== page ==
It’s not surprising then that I enjoyed watching the steady stream of posts for #NationalSiblingDay #SiblingDay this past week.
Social media can seem awash in hate, misery, and bitterness, but frequently it is full of love. I was reminded of that this past #NationalSiblingDay.
Yesterday I was joking around with one of our closest family teenagers and suggested we take a selfie together for fun. Her response?
“Ew, that’s so mainstream.”
I then asked her if selfies were ruined by adults like me.
“No, it’s not that. I’ve just always hated selfies, and I don’t know why people go crazy about them. It’s like you have to do them to be cool”
As someone who believes that teenage rebellion is one of the most important ingredients to maintaining a stable, balanced society, my conversation with our family friend reminded me that sometimes the biggest act of rebellion is refusing to take part in the things that make up the canon of cool.
There’s a word in Korean that is arguably the most important in the culture:
밥 (pronounced “bahp”)
It can mean cooked rice or a meal, and for people who grew up with the word in their house, it’s usually thought of in the context of:
밥을먹고! (COME EAT!)
Before starting school in Canada, I only spoke Korean at home, so I thought 밥 was the universal word for food. I either wanted 밥, had too much 밥, dropped my 밥 on the ground, or got 밥 shoved in my mouth. I’m pretty sure I knew that a banana was different than a spicy bowl of Korean soup, and that short ribs tasted different than octopus, but I still generally considered all of it to be 밥.
This is quite different to how my own first-language English children are growing up. Perhaps because of both linguistic and cultural differences, they started naming specific ingredients in food pretty much since they could utter words. “That’s rice”, “this is chicken”, and “I don’t like asparagus”.
Let me tell you, I grew up eating good food. Sure, my parents fluctuated on the spectrum of income, and we were certainly low on that continuum in the earliest (and various other) days, but we always ate well. I did not complain.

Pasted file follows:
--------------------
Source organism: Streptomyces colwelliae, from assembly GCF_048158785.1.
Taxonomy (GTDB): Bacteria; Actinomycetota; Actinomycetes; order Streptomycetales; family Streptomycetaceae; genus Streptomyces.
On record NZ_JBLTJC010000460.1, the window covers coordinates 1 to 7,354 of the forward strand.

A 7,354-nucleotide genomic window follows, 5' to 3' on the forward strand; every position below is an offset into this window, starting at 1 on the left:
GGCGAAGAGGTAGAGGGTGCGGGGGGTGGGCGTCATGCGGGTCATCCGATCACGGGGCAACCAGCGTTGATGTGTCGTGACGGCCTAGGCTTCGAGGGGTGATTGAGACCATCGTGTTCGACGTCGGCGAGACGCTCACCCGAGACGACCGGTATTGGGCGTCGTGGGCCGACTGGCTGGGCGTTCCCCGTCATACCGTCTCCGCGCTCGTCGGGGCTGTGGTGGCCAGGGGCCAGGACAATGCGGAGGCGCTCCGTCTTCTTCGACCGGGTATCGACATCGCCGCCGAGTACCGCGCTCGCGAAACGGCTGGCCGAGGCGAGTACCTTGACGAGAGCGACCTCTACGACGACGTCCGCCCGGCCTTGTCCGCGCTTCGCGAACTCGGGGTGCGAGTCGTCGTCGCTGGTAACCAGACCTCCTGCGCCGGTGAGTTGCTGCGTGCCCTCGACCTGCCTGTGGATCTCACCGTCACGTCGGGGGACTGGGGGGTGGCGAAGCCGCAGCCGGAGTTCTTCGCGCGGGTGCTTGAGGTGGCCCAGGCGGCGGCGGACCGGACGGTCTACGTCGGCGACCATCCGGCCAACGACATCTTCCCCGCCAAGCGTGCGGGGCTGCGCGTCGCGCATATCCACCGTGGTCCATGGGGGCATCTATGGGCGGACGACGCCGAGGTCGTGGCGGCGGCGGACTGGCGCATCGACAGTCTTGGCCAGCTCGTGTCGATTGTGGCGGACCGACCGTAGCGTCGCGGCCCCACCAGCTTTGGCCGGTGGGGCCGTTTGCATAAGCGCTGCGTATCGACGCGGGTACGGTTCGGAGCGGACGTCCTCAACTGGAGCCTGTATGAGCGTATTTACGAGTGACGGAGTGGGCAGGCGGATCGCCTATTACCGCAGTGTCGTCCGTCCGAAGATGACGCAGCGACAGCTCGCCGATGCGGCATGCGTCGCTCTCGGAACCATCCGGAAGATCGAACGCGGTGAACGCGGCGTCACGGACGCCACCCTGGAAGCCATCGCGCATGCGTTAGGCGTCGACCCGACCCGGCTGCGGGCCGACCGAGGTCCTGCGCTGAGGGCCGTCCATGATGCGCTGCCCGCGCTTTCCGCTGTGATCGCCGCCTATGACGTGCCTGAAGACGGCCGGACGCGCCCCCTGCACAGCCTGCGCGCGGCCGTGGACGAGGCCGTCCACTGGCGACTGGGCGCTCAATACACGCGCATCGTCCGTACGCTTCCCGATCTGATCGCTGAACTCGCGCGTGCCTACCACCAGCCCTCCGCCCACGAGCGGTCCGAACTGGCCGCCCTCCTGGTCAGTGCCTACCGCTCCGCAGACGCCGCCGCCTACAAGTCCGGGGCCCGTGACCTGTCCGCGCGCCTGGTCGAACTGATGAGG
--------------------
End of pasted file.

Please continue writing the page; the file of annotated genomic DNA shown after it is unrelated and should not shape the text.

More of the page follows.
Until I started school.
It was at school that I started learning about the food groups and how important it was to eat healthy. As soon as I learned about it, I remember coming home to tell my mother.
“Mom, we’ve got to start eating vegetables.”
“Vegetables. We have to eat more. Like broccoli or spinach or peas. C’mon mom, please!”
Meanwhile, my dinner that day probably resembled something like this.
A photo posted by royan the dragon🐲 (@spicylearning) on
Koreans eat a ridiculous amount of vegetables. But, obviously, I didn’t even know that myself. I wasn’t in the habit of naming and compartmentalizing individual ingredients on our dinner table. It was all 밥 to me. I’ll never forget seeing a TV dinner for the first time and dreaming about how much healthier my diet would be if I had some of those baby carrots and mashed potatoes on the side of my meat.
I thought back to this time in my life recently after having a conversation with other educators about English as a Second Language Learners and standardized testing. We talked about the importance of making the tests equitable by making sure vocabulary and cultural references were not specific to just one dominant culture. One person noticed that “plywood” was being used in a math problem, and was concerned about which cultures might be unfairly puzzled by the concept. This immediately made me think of 밥, so I reminded them that perhaps it wasn’t that some students are puzzled by the thing itself, but just by the word.
Being a child of colour or low income doesn’t necessarily preclude you from having rich, intricately-woven life experiences. Instead of always thinking that fostering equity means filling in knowledge and experiential deficits, let’s remember that social assistance recipients go camping, Iranians are engineers, and Koreans eat vegetables, too.